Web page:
Procedure Logs

C3.1 R4(e): Perform & document a pharmacokinetic interpretation (OTHER drug)

ID: GK, a 12 year old female with increased frequency of seizures, lethargy and 3 day hx of subjective fever (as per parents). Pt has a long-standing hx of seizures and is currently managed on:

  • Levetiracetam 1500 mg PO BID
  • Phenobarbital 60 mg PO BID
  • Divalproex 650mg PO QAM, 750mg PO QPM
  • Midazolam 5 mg buccally for seizures lasting > 5 minutes (0.16mg/kg/dose)

Upon admission patient had a valproate level and a phenobarbital level collected. [VPA] came back as 390 umol/L which was interpreted as normal, range 350-700 umol/L.

The phenobarbital level came back as 187 umol/L [normal range: 65-170 umol/L]. As per the epilepsy guidelines, the 170umol/L is not a hard cut-off, as some patients require higher doses to achieve therapeutic benefit. However, as GK is on concurrent divalproex (which can inhibit the metabolism of phenobarb, resulting in higher serum concentrations) we investigated this level further. Moreover, GK has a pertinent concurrent diagnosis of autism spectrum disorder and has a baseline of lethargy and constipation. Toxic levels of phenobarbital may result in lethargy, respiratory depression, constipation or diarrhea and vomiting. Thus, we wanted to caution the family to be mindful of these signs and symptoms of phenobarbital toxicity.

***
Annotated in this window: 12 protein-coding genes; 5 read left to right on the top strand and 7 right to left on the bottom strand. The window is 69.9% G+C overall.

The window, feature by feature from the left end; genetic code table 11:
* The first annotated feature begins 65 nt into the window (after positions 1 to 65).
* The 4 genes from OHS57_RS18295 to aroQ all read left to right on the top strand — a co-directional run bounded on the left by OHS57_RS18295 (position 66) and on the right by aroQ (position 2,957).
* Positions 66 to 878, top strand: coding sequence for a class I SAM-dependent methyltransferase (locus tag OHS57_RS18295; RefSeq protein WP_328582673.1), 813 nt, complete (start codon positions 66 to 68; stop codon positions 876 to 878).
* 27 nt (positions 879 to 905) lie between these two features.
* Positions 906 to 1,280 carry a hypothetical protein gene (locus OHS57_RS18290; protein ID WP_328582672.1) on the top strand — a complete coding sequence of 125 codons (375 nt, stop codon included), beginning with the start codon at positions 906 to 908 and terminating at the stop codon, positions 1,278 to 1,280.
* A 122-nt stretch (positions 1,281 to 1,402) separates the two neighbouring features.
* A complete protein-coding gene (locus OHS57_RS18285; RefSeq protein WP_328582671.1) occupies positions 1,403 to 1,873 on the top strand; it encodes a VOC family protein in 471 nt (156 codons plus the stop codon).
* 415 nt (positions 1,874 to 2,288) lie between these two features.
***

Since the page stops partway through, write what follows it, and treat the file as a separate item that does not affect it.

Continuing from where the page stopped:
With the patient’s current dose, I calculated a patient-specific Cls = 2.487 L/day. Utilizing this I found that her appropriate dose should be 110mg/day in 2 divided doses. However, phenobarbital is available in 15 and 30mg dosage forms, so 55mg is not feasible. Moreover, upon discussing with the neurologist following GK, they decided that in order to decrease the dose of phenobarbital with the increasing seizure frequency that it would be pertinent to increase the dose of divalproex. This is relevant for our PK interpretation as mentioned above (divalproex interacts with phenobarb) and as such there is no validated equation, to my knowledge, that can estimate the appropriate dose given the change in VPA dose.

The decision was to increase the divalproex dose to 1500mg/daily (750mg po BID) and decrease the phenobarbital dose to 45mg po BID. The family was made aware of noting increased frequency or any signs of phenobarbital toxicity and will be continued to be followed up by the pharmacy team and neurology.

Overall this was a great opportunity to see a pharmacokinetic level for another antiepileptic, and make some pertinent changes to the patient’s management secondary to the level interpretation!

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